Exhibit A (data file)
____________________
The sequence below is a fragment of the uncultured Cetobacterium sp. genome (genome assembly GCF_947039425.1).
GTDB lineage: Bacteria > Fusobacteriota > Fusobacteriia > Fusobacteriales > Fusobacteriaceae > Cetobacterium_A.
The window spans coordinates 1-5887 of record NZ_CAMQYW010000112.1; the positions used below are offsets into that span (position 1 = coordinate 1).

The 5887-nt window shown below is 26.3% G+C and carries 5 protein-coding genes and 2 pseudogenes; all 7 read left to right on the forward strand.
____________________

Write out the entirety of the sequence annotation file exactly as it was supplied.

The sequence below is a fragment of the uncultured Cetobacterium sp. genome (genome assembly GCF_947039425.1).
GTDB lineage: Bacteria > Fusobacteriota > Fusobacteriia > Fusobacteriales > Fusobacteriaceae > Cetobacterium_A.
The window spans coordinates 1-5887 of record NZ_CAMQYW010000112.1; the positions used below are offsets into that span (position 1 = coordinate 1).

The 5887-nt window shown below is 26.3% G+C and carries 5 protein-coding genes and 2 pseudogenes; all 7 read left to right on the forward strand.